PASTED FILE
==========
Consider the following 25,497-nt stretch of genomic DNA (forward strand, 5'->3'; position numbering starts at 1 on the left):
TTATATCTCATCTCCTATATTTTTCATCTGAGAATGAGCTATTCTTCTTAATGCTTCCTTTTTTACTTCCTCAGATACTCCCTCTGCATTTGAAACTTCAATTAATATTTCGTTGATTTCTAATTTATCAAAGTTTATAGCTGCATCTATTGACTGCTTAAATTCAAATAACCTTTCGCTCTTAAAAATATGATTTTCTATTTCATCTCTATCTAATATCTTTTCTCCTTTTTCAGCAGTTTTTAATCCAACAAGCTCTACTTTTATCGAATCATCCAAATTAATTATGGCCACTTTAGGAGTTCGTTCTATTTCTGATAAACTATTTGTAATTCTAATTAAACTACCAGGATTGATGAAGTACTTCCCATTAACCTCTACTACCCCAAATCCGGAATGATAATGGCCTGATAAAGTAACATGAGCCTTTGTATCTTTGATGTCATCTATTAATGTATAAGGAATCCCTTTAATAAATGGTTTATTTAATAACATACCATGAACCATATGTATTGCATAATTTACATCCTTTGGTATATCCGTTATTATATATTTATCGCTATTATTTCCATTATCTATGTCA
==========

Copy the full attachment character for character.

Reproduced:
Consider the following 25,497-nt stretch of genomic DNA (forward strand, 5'->3'; position numbering starts at 1 on the left):
TTATATCTCATCTCCTATATTTTTCATCTGAGAATGAGCTATTCTTCTTAATGCTTCCTTTTTTACTTCCTCAGATACTCCCTCTGCATTTGAAACTTCAATTAATATTTCGTTGATTTCTAATTTATCAAAGTTTATAGCTGCATCTATTGACTGCTTAAATTCAAATAACCTTTCGCTCTTAAAAATATGATTTTCTATTTCATCTCTATCTAATATCTTTTCTCCTTTTTCAGCAGTTTTTAATCCAACAAGCTCTACTTTTATCGAATCATCCAAATTAATTATGGCCACTTTAGGAGTTCGTTCTATTTCTGATAAACTATTTGTAATTCTAATTAAACTACCAGGATTGATGAAGTACTTCCCATTAACCTCTACTACCCCAAATCCGGAATGATAATGGCCTGATAAAGTAACATGAGCCTTTGTATCTTTGATGTCATCTATTAATGTATAAGGAATCCCTTTAATAAATGGTTTATTTAATAACATACCATGAACCATATGTATTGCATAATTTACATCCTTTGGTATATCCGTTATTATATATTTATCGCTATTATTTCCATTATCTATGTCA